Yet in his letter to the House Ethics Committee, Mr. Soechting wrote that Mr. Racicot attended a meeting on Oct. 3, 2002, where the circumvention of Texas law was a topic.
“Mr. Racicot presided over an RNC finance meeting in Fayetteville, Arkansas, where the $190,000 money-laundering scheme was discussed,” he wrote.
While Mr. Soechting’s letter offered no proof to back his assertions, strategist Fero sent the Outpost a copy of Mr. Racicot’s travel schedule for a fund-raising trip the RNC chairman made Oct. 2-4. The itinerary showed “RNC Finance meetings in Fayetteville” scheduled for the morning of Oct. 3, but no mention was made of the content of those meetings.
The itinerary was one of what Mr. Fero called a “treasure trove” of documents that became available when a civil action was filed in Austin against TRMPAC treasurer Bill Ceverha. According to Mr. Fero, the substance of the Fayetteville meeting referred to by Mr. Soechting was described in a deposition taken from a person who attended the meeting. That document was a product of the civil suit as well, said Mr. Fero. The Outpost has not yet obtained a copy of the deposition.
After the Fayetteville meetings, Mr. Racicot traveled to Houston. That evening he attended a fund-raising dinner that the itinerary described as “Dinner FR for Tom Delay’s PAC.”
According to RNC counsel Josefiak, the chairman did not attend any PAC fund-raisers, but only events for individual local candidates. Mr. Josefiak said he was familiar with the itinerary and said that Mr. Racicot had not put it out.
Mr. Racicot’s contact person for the Houston leg of his trip, however, was Susan Lilly, who, according to her website, was a fund-raising consultant for TRMPAC.
Mr. Fero called Ms. Lilly TRMPAC’s chief fund-raiser. When asked to comment on the Democrats’ accusations and TRMPAC’s motive for sending $190,000 to the RNC, she wrote that she was unable to reply because she “had nothing to do with how the money was spent or where it went once it was received.”
Some of the money was spent to pay Ms. Lilly. She received $28,500 to raise funds for TRMPAC, and every penny was corporate money, the Texas Observer said. While vague on many aspects of campaign finance, Texas law clearly forbids the use of corporate cash for political fund-raising.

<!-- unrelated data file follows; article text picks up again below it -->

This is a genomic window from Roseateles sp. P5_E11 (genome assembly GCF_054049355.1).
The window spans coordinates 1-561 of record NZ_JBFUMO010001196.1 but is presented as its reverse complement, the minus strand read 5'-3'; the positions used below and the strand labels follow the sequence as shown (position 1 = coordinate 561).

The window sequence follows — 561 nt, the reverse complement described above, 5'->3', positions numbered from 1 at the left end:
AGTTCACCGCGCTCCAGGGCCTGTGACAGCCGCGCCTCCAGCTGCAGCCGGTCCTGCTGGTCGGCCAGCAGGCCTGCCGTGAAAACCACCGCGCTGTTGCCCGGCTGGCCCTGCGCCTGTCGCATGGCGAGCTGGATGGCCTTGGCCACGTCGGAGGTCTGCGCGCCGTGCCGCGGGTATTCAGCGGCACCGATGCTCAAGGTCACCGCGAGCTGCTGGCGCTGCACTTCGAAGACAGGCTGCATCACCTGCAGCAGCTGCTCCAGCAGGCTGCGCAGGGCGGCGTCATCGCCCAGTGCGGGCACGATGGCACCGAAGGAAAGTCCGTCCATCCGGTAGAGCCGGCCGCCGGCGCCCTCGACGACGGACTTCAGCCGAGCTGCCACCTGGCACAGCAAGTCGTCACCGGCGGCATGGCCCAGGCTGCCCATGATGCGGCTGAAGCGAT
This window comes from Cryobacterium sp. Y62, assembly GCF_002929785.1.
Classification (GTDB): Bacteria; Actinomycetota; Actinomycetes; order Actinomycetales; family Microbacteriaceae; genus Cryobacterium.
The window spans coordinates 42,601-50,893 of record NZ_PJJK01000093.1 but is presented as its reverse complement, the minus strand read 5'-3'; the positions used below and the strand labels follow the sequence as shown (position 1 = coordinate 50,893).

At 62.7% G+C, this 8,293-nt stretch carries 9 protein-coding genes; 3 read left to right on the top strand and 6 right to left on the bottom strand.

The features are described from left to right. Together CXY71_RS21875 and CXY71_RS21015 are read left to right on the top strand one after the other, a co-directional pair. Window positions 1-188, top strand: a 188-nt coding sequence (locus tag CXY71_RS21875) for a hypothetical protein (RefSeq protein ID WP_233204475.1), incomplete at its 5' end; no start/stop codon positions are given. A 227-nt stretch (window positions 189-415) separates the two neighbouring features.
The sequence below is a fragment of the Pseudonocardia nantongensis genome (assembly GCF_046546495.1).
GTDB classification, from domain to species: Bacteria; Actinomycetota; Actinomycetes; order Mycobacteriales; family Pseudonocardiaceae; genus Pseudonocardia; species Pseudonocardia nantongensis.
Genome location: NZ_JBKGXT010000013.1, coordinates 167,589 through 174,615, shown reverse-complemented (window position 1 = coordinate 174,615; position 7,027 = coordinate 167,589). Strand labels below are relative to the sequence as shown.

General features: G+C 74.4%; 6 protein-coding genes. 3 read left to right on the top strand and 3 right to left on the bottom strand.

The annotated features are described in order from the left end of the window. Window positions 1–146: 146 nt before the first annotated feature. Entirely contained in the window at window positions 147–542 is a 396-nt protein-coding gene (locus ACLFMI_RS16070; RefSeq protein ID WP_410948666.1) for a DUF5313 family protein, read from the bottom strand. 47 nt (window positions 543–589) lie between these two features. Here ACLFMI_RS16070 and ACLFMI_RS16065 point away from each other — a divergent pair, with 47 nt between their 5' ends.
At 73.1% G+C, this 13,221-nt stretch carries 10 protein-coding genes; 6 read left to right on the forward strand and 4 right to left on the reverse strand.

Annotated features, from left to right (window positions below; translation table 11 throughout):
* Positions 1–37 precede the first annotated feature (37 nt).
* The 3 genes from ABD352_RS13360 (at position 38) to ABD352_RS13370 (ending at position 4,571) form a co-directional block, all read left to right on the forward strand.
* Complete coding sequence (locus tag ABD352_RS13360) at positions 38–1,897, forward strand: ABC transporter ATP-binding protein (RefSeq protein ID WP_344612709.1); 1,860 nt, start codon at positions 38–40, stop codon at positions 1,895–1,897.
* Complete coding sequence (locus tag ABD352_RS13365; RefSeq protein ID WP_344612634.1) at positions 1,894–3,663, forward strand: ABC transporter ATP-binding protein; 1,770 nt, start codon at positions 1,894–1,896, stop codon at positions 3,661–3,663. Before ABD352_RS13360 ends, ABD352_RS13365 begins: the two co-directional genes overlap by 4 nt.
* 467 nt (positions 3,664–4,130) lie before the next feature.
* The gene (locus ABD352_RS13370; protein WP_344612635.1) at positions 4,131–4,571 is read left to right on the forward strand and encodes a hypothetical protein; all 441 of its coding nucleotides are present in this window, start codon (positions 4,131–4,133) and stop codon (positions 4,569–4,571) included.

And no tale of the West would be complete without the mention of a railroad.
In his letter to Congress, Mr. Soechting wrote, “It is especially disturbing that Mr. Racicot is currently helping a company on whose board he serves to push a toxic railway line through the heart of Rep. Delay’s congressional district.”
Mr. Soechting’s accusation was strong and clear but based on a loose collection of circumstances. The Burlington Northern Santa Fe wanted to build a controversial railway through the Clear Lake area in Mr. Delay’s district, the Houston Chronicle reported. Mr. Racicot has been on the railway’s board of directors since 2001, the BNSF website said.
In addition, Mr. Soechting reported that BNSF donated $26,000 in 2001 and $25,000 in 2003 to TRMPAC. Finally, Mr. Delay remained neutral on the railway, while most of the Texas delegation opposed the line.
Those circumstances, combined with Mr. Racicot’s proximity to the TRMPAC investigation, raised questions, but yielded no solid conclusions.
- Category: State Government
HELENA – The Montana Department of Revenue would like to remind volunteers that March 31 is the deadline to apply for Let’s Control It, the agency’s training program forresponsible alcohol sales and service. The volunteers will provide training to Montana liquor license holders on the state’s requirements for selling and serving alcohol.